Prolactin: What it is, Functions, Symptoms and How to Manage it.

Prolactin: What it is, Functions, Symptoms and How to Manage it.


What is Prolactin?

Prolactin (PRL) is a pituitary hormone that stimulates breast milk production in women after childbirth. It has since been shown to have more than 300 functions in the body. These can be divided into a number of areas: reproductive, metabolic, regulation of fluids (osmoregulation), regulation of the immune system (immunoregulation) and behavioural functions.


Why is the prolactin test done?



Women with prolactinoma symptoms may need the test. Prolactinoma is a noncancerous tumor on the pituitary gland that produces high levels of prolactin.

Symptoms of prolactinoma in women include:

  • unexplained headaches
  • visual impairment
  • galactorrhea, or lactation outside of childbirth or nursing
  • pain or discomfort during sex
  • abnormal growth of body and facial hair
  • abnormal acne

The test is usually performed on people with prolactinoma to keep track of the tumor’s response to treatment.

In addition, the prolactin test may be needed if you’re having fertility problems or irregular periods. The test can also rule out other pituitary gland or hypothalamus problems.


Men may need the test if they display symptoms of prolactinoma. Symptoms of prolactinoma in men include:

  • unexplained headaches
  • visual impairment
  • reduced sex drive or fertility problem.
  • erectile dysfunction
  • abnormal lack of body and facial hair

The test may also be used to:

  • investigate testicular dysfunction or erectile dysfunction
  • rule out problems with the pituitary gland or hypothalamus

Test for prolactin

Experts suggest doing a prolactin blood test 3-4 hours after waking up. Avoid breast stimulation, sexual intercourse, physical exams, and stress the day before and that morning. This also means that you shouldn’t have a breast exam right before the blood draw, a mistake that sometimes happens. The doctor may suggest taking another blood sample in 30 mins to minimize the effects of stress and other external factors.


  • Normal Levels

Normal prolactin blood levels vary between sexes: they range between 4-23 ng/mL (mcg/L) in adult nonpregnant women and 3-15 ng/mL in men.


3-15 ng/mL (mcg/L)

Nonpregnant women

4-23 ng/mL (mcg/L)

Pregnant women

34-386 ng/mL (mcg/L)


3.2-20 ng/mL (mcg/L)

  • In women, prolactin slightly varies depending on the phase of the menstrual cycle. During pregnancy, levels increase and can reach up to 20x the normal values before childbirth.
  • On the other hand, prolactin levels remain constant in healthy men and slightly drop with aging. They may peak in response to stress and other factors discussed below.

High Prolactin Levels

High blood prolactin (>25 ng/mL) or hyperprolactinemia mostly affects young women (25-34 years). The most common causes of hyperprolactinaemia include pregnancy, medications that reduce dopamine action in the body, thyroid underactivity and benign pituitary tumours (known as prolactinomas). Symptoms can include the unwanted production of milk, disturbances to the menstrual cycle and symptoms due to oestrogen deficiency (in women) or testosterone deficiency (in men). The vast majority of patients with a prolactinoma can be treated successfully using drugs which mimic the action of dopamine. The most commonly used is cabergoline.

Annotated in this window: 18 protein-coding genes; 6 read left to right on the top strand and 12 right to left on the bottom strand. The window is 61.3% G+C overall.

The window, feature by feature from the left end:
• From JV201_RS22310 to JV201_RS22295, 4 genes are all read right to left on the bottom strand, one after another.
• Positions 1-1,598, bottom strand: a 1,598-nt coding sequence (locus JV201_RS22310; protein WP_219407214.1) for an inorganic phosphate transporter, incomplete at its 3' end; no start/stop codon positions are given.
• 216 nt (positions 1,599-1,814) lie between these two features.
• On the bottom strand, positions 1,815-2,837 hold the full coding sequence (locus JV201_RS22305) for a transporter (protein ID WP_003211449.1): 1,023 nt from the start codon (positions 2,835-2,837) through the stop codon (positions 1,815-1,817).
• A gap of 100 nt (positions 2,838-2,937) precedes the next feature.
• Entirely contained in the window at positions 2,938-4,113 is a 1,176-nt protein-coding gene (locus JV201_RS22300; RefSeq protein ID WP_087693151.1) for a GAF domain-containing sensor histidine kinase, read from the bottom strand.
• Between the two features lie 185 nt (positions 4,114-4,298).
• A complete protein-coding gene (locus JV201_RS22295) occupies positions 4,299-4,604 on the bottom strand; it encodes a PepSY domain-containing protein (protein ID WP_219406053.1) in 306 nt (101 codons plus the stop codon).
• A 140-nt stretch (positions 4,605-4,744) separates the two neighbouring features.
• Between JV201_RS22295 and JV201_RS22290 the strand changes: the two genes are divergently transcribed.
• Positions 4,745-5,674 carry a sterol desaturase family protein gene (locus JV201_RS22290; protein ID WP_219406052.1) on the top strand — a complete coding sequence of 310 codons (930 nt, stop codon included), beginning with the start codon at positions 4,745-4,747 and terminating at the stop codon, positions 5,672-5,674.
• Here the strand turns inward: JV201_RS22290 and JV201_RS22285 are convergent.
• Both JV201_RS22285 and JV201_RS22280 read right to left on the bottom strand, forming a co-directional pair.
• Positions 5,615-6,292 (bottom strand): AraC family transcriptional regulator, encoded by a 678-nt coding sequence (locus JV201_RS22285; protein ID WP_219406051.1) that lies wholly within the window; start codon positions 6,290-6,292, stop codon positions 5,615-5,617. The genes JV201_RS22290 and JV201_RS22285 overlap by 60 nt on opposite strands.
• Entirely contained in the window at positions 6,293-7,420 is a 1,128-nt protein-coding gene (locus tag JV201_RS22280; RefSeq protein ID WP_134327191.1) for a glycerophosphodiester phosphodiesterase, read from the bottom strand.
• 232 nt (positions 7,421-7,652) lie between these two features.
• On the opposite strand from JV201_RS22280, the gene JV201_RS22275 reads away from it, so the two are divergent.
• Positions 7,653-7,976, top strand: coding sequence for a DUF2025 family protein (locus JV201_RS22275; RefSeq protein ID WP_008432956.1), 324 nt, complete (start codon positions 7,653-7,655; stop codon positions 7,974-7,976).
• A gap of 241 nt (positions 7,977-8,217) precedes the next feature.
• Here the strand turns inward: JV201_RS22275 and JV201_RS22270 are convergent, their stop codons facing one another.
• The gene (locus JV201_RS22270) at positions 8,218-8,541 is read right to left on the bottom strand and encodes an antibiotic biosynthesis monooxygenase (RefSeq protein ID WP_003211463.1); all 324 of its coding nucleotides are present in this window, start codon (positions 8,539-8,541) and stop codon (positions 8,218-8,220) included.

Low Prolactin levels

The condition of having too little prolactin circulating in the blood is called hypoprolactinaemia. This condition is very rare and may occur in people with pituitary underactivity. A decrease in the amount of prolactin secreted can lead to insufficient milk being produced after giving birth. Most people with low prolactin levels do not have any specific medical problems, although preliminary evidence suggests they might have reduced immune responses to some infections.


Tips to manage prolactin levels:

  • High prolactin levels

Dopamine agonists such as bromocriptine (Parlodel and Cycloset) are the most common treatment for high levels of prolactin. These medications help the brain produce dopamine to control high prolactin levels. They can also shrink prolactinoma tumors.

Other steps you can take to lower your prolactin levels include:

  • changing your diet and keeping your stress levels down
  • stopping high-intensity workouts or activities that overwhelm you
  • avoiding clothing that makes your chest uncomfortable
  • avoiding activities and clothing that overstimulate your nipples
  • taking vitamin B-6 and vitamin E supplements

Vitamin B-6 is part of the dopamine production process, and higher levels can reduce prolactin levels. Vitamin E naturally prevents rises in prolactin levels. Talk to your doctor or nutritionist before changing your intake of vitamins or other supplements.

Low prolactin levels and natural Ways to Stimulate Milk Production

Women with inadequate lactation often seek natural ways to boost prolactin. Supplements that can stimulate milk production (galactagogues) include:

High levels of oxytocin after childbirth are also essential to increase prolactin and stimulate milk ejection. The following factors support lactation by increasing mother’s oxytocin :

  • Intimate contact with her baby
  • Hearing the baby cry for food
  • Loving thoughts about the baby
  • Support and comfort from her environment

The following activities may boost prolactin levels, but the clinical significance of this effect is not clear:

  • Sleep
  • Sex
  • Exercise
  • Eating


In rare cases, abnormally low prolactin may have more serious consequences such as infertility and thus require medical attention.

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